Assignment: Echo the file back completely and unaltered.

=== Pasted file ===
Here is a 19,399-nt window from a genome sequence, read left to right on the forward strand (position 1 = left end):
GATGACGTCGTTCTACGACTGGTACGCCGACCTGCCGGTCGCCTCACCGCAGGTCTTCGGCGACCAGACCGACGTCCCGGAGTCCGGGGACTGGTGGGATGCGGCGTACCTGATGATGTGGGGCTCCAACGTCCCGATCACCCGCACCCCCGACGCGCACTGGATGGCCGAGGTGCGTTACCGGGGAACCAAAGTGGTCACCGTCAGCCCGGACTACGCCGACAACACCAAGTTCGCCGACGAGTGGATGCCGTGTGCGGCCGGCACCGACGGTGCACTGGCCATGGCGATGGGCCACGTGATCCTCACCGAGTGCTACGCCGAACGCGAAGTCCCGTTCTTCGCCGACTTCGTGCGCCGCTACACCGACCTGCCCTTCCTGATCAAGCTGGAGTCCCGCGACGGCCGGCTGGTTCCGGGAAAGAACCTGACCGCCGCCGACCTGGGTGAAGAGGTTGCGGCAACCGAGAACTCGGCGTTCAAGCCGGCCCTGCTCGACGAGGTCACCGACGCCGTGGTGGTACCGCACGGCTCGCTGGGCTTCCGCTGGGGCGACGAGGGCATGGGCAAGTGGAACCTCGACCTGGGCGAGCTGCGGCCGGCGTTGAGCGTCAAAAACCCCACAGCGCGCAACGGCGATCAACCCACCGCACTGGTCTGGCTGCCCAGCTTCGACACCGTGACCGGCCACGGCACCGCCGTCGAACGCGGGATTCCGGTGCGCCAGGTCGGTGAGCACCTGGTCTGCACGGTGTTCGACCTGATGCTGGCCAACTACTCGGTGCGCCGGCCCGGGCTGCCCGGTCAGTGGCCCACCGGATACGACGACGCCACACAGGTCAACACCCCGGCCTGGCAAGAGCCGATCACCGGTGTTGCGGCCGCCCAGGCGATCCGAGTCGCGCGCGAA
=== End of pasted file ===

Here is a 19,399-nt window from a genome sequence, read left to right on the forward strand (position 1 = left end):
GATGACGTCGTTCTACGACTGGTACGCCGACCTGCCGGTCGCCTCACCGCAGGTCTTCGGCGACCAGACCGACGTCCCGGAGTCCGGGGACTGGTGGGATGCGGCGTACCTGATGATGTGGGGCTCCAACGTCCCGATCACCCGCACCCCCGACGCGCACTGGATGGCCGAGGTGCGTTACCGGGGAACCAAAGTGGTCACCGTCAGCCCGGACTACGCCGACAACACCAAGTTCGCCGACGAGTGGATGCCGTGTGCGGCCGGCACCGACGGTGCACTGGCCATGGCGATGGGCCACGTGATCCTCACCGAGTGCTACGCCGAACGCGAAGTCCCGTTCTTCGCCGACTTCGTGCGCCGCTACACCGACCTGCCCTTCCTGATCAAGCTGGAGTCCCGCGACGGCCGGCTGGTTCCGGGAAAGAACCTGACCGCCGCCGACCTGGGTGAAGAGGTTGCGGCAACCGAGAACTCGGCGTTCAAGCCGGCCCTGCTCGACGAGGTCACCGACGCCGTGGTGGTACCGCACGGCTCGCTGGGCTTCCGCTGGGGCGACGAGGGCATGGGCAAGTGGAACCTCGACCTGGGCGAGCTGCGGCCGGCGTTGAGCGTCAAAAACCCCACAGCGCGCAACGGCGATCAACCCACCGCACTGGTCTGGCTGCCCAGCTTCGACACCGTGACCGGCCACGGCACCGCCGTCGAACGCGGGATTCCGGTGCGCCAGGTCGGTGAGCACCTGGTCTGCACGGTGTTCGACCTGATGCTGGCCAACTACTCGGTGCGCCGGCCCGGGCTGCCCGGTCAGTGGCCCACCGGATACGACGACGCCACACAGGTCAACACCCCGGCCTGGCAAGAGCCGATCACCGGTGTTGCGGCCGCCCAGGCGATCCGAGTCGCGCGCGAA